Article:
Why some Gen Xers worry they won’t be able to work for long enough
Donna Walsh | June 25, 2021
Time to read: 4 minutes
Many Gen Xers – people born between 1965 and 1980 – plan to work for longer to make up shortfalls in their retirement savings. But some worry they won’t be able to do so, according to a report exploring Gen Xers’ attitudes towards savings and retirement.
More than a third (37%) of Gen Xers plan to work (part-time or full-time) past the State Pension age to address an income shortfall in retirement. For 25% of Gen Xers, this is their only plan.
Yet many Gen Xers fear they won’t be able to work for as long as they might like. Of this group, 59% fear that poor physical health will restrict their ability to work (see Figure 1). And 31% fear poor mental health.
More than a third (36%) of Gen Xers have an existing health problem or live with a disability. And 15% of Gen Xers said their health limits their ability or renders them unable to work. This sub-group is more than three times as likely to not have a pension compared to those in good health (34% vs. 10%).
These findings were part of the report, Slipping between the cracks? Retirement income prospects for Generation X – produced by the International Longevity Centre, with the support of Phoenix Group.
Q. What reduces your confidence in working for long enough to support yourself in retirement?
*All figures in the graph are denoted as a proportion of all Gen Xers surveyed who expect to retire and who are not confident they will be able to work for as long as needed (29% of all Gen Xers). Source: YouGov survey 13–24 November 2020.
Some Gen Xers are also concerned about being able to retain their job, or find a new one. And almost a third (31%) of Gen Xers who are not confident they’ll be able to work for as long as they need, worry that age discrimination will be a factor.
Workers aged over 50 are also less likely to receive workplace training, which puts them at a disadvantage, especially as new technologies are rapidly adopted.
Of Gen Xers that are not confident of being able to work for as long they need, 18% worry that caring responsibilities may be a barrier.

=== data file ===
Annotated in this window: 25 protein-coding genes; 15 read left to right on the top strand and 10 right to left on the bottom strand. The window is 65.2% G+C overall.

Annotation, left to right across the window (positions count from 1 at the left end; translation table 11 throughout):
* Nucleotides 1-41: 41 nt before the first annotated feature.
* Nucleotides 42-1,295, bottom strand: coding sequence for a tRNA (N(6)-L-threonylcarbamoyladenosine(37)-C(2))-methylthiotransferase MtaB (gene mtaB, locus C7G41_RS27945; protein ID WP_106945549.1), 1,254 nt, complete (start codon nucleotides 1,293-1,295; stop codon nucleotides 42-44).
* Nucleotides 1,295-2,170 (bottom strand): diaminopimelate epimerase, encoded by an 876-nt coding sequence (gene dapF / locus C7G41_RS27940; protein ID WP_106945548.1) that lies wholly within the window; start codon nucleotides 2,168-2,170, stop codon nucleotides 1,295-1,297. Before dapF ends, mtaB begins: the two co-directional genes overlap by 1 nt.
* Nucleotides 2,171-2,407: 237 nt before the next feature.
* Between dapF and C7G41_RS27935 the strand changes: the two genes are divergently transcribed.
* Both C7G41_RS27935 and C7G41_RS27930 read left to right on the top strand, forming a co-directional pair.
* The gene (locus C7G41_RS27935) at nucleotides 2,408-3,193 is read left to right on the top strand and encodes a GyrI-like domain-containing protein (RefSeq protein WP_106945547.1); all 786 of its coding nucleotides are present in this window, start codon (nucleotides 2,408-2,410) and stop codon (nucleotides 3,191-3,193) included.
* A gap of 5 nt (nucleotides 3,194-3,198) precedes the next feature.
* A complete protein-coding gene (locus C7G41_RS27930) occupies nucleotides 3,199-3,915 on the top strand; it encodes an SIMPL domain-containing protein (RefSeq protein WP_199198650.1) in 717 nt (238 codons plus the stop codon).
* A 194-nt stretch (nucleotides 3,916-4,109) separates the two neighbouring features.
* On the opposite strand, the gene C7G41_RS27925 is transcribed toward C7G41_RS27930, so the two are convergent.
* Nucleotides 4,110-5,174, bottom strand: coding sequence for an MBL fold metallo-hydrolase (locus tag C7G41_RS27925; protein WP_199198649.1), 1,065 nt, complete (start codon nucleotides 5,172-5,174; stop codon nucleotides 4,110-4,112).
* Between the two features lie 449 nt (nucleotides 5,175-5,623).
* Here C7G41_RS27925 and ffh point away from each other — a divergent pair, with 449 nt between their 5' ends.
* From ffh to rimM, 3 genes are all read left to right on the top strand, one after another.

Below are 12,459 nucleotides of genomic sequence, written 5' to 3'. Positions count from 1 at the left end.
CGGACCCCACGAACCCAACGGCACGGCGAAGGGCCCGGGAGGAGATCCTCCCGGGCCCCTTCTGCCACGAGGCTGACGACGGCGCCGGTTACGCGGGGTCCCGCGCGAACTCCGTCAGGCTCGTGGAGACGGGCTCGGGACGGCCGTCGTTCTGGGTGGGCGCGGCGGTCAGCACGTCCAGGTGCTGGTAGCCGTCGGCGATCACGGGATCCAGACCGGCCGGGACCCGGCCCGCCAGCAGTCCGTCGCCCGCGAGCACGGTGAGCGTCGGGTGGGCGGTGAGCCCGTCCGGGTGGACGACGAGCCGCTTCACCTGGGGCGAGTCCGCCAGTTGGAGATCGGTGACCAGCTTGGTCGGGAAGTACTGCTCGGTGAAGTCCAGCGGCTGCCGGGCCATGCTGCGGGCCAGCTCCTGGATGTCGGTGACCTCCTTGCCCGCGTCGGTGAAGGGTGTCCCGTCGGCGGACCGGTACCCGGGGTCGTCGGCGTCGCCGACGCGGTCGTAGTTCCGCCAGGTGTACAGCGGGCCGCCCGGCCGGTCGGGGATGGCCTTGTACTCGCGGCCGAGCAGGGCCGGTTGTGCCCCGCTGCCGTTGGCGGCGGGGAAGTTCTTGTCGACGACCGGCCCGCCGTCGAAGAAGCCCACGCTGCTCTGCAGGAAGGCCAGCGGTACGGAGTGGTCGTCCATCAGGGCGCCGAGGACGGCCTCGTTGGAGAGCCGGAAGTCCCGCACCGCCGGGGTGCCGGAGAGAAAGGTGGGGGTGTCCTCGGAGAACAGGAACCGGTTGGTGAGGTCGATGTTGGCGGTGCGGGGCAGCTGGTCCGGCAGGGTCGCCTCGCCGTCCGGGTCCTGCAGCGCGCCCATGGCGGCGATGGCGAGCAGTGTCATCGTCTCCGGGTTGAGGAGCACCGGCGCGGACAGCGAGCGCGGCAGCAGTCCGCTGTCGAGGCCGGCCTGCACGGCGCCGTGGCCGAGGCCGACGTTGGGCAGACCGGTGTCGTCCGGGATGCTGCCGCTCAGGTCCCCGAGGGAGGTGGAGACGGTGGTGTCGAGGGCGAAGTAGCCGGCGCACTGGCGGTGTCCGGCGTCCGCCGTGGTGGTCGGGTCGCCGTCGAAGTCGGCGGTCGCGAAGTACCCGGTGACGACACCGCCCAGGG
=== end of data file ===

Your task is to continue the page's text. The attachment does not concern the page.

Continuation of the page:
Gen Xer carers are significantly less likely than non-carers to work full-time (43% vs. 60%), and more likely to be out of work (36% vs. 22%).
Even after their care responsibilities have ended, their work might be affected. Gen Xers who had previously provided care were less likely to be employed full-time (48% vs. 61%). They were also more likely to be out of work (29% vs. 22%) than those without current or previous care responsibilities.
Carers are also significantly more likely to be in poor health than non-carers (51% vs. 34%), which can affect their ability to work.
Currently, 12% of Gen Xers care for a friend or relative at least once a week. This group may be considerably disadvantaged in retirement, with 56% worried about their lifestyle in retirement.
The proportion of people requiring care at older ages is projected to increase in the UK. More Gen Xers are likely to have caring responsibilities than previous generations, and they expect to be working during their peak caring years: 52 to 69. Yet around 20% of carers give up employment to fulfil caring responsibilities.
Clearly care responsibilities currently undermine some people’s desire to work more and to save more. And this trend is likely to increase – unless changes are introduced to provide carers with more support.
Employers can play an important role in this space. For example, flexible working/appropriate workplace adaptation, and suitable support could help many Gen Xers in poor health to stay employed for longer – and therefore save more for retirement.
Carers UK have suggested that introducing a right to paid carers’ leave – of 10 days of paid leave, with a longer period of unpaid leave of up to six months – could also help more carers to find and stay in work.
Both measures would also help employers to boost their workplace diversity and inclusion, build a sustainable workforce, and ensure they get the most from their entire workforce.
This article is part of a series of articles examining the pension savings challenges faced by Gen Xers in the UK. It is based on an independent ILC report, produced with the support of Phoenix Group, an ILC partner. Click here to read the full report.
The information here is based on our understanding in June 2021 and shouldn’t be taken as financial advice.
Investments can go down as well as up and may be worth less than was paid in.
 The report draws on analysis of a nationally representative YouGov survey of 6,035 Gen Xers, which was carried out over the period 13–24 November 2020. This analysis was supplemented with panel discussions and a qualitative survey with a smaller number of Gen Xers, which explored their attitudes and perspectives. Previously published data and literature was also drawn upon.